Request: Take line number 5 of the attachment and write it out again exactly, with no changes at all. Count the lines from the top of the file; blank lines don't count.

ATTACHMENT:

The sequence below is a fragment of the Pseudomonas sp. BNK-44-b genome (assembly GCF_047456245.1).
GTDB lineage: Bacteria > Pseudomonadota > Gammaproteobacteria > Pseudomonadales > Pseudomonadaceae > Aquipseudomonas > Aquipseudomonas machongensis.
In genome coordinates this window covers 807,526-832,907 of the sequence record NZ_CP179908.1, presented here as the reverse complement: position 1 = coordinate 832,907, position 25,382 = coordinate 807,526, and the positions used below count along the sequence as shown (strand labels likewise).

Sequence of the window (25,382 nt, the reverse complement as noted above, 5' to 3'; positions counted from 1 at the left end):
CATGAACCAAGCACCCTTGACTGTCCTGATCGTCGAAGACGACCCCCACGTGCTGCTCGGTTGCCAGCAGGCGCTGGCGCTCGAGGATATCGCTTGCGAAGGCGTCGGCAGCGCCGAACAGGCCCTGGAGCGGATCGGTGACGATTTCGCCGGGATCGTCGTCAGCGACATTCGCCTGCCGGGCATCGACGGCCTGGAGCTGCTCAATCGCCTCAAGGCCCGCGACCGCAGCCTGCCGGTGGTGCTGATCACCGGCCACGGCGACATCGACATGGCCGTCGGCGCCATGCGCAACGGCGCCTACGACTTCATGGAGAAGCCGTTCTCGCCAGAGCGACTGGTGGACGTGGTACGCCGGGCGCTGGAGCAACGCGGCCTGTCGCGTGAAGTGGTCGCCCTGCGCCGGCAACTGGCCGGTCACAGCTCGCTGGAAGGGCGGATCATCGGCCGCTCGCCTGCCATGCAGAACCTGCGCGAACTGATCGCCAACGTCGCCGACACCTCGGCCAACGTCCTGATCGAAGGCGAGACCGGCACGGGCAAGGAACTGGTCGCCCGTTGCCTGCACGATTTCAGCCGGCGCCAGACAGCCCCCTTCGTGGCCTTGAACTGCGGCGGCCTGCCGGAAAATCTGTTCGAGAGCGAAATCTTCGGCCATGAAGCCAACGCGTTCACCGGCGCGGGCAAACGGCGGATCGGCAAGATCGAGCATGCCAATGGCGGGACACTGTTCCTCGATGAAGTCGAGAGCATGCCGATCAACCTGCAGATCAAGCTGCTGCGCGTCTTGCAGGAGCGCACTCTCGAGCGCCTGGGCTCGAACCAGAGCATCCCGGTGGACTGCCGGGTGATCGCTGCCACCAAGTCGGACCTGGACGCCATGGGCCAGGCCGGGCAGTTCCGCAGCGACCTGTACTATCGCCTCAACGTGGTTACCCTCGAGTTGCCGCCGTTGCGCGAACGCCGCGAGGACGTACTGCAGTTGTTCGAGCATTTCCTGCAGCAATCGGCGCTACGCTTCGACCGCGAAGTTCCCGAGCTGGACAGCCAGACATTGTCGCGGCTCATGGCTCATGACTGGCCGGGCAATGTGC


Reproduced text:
CATGAACCAAGCACCCTTGACTGTCCTGATCGTCGAAGACGACCCCCACGTGCTGCTCGGTTGCCAGCAGGCGCTGGCGCTCGAGGATATCGCTTGCGAAGGCGTCGGCAGCGCCGAACAGGCCCTGGAGCGGATCGGTGACGATTTCGCCGGGATCGTCGTCAGCGACATTCGCCTGCCGGGCATCGACGGCCTGGAGCTGCTCAATCGCCTCAAGGCCCGCGACCGCAGCCTGCCGGTGGTGCTGATCACCGGCCACGGCGACATCGACATGGCCGTCGGCGCCATGCGCAACGGCGCCTACGACTTCATGGAGAAGCCGTTCTCGCCAGAGCGACTGGTGGACGTGGTACGCCGGGCGCTGGAGCAACGCGGCCTGTCGCGTGAAGTGGTCGCCCTGCGCCGGCAACTGGCCGGTCACAGCTCGCTGGAAGGGCGGATCATCGGCCGCTCGCCTGCCATGCAGAACCTGCGCGAACTGATCGCCAACGTCGCCGACACCTCGGCCAACGTCCTGATCGAAGGCGAGACCGGCACGGGCAAGGAACTGGTCGCCCGTTGCCTGCACGATTTCAGCCGGCGCCAGACAGCCCCCTTCGTGGCCTTGAACTGCGGCGGCCTGCCGGAAAATCTGTTCGAGAGCGAAATCTTCGGCCATGAAGCCAACGCGTTCACCGGCGCGGGCAAACGGCGGATCGGCAAGATCGAGCATGCCAATGGCGGGACACTGTTCCTCGATGAAGTCGAGAGCATGCCGATCAACCTGCAGATCAAGCTGCTGCGCGTCTTGCAGGAGCGCACTCTCGAGCGCCTGGGCTCGAACCAGAGCATCCCGGTGGACTGCCGGGTGATCGCTGCCACCAAGTCGGACCTGGACGCCATGGGCCAGGCCGGGCAGTTCCGCAGCGACCTGTACTATCGCCTCAACGTGGTTACCCTCGAGTTGCCGCCGTTGCGCGAACGCCGCGAGGACGTACTGCAGTTGTTCGAGCATTTCCTGCAGCAATCGGCGCTACGCTTCGACCGCGAAGTTCCCGAGCTGGACAGCCAGACATTGTCGCGGCTCATGGCTCATGACTGGCCGGGCAATGTGC